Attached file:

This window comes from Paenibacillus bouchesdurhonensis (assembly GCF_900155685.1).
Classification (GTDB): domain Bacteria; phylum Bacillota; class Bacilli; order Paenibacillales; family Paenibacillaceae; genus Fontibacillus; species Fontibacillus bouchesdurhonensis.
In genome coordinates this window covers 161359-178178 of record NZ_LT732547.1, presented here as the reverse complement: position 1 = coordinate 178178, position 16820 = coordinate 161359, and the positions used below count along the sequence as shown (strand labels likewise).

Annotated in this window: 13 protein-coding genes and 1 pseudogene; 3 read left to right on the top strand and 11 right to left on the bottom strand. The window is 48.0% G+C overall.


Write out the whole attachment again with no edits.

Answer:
This window comes from Paenibacillus bouchesdurhonensis (assembly GCF_900155685.1).
Classification (GTDB): domain Bacteria; phylum Bacillota; class Bacilli; order Paenibacillales; family Paenibacillaceae; genus Fontibacillus; species Fontibacillus bouchesdurhonensis.
In genome coordinates this window covers 161359-178178 of record NZ_LT732547.1, presented here as the reverse complement: position 1 = coordinate 178178, position 16820 = coordinate 161359, and the positions used below count along the sequence as shown (strand labels likewise).

Annotated in this window: 13 protein-coding genes and 1 pseudogene; 3 read left to right on the top strand and 11 right to left on the bottom strand. The window is 48.0% G+C overall.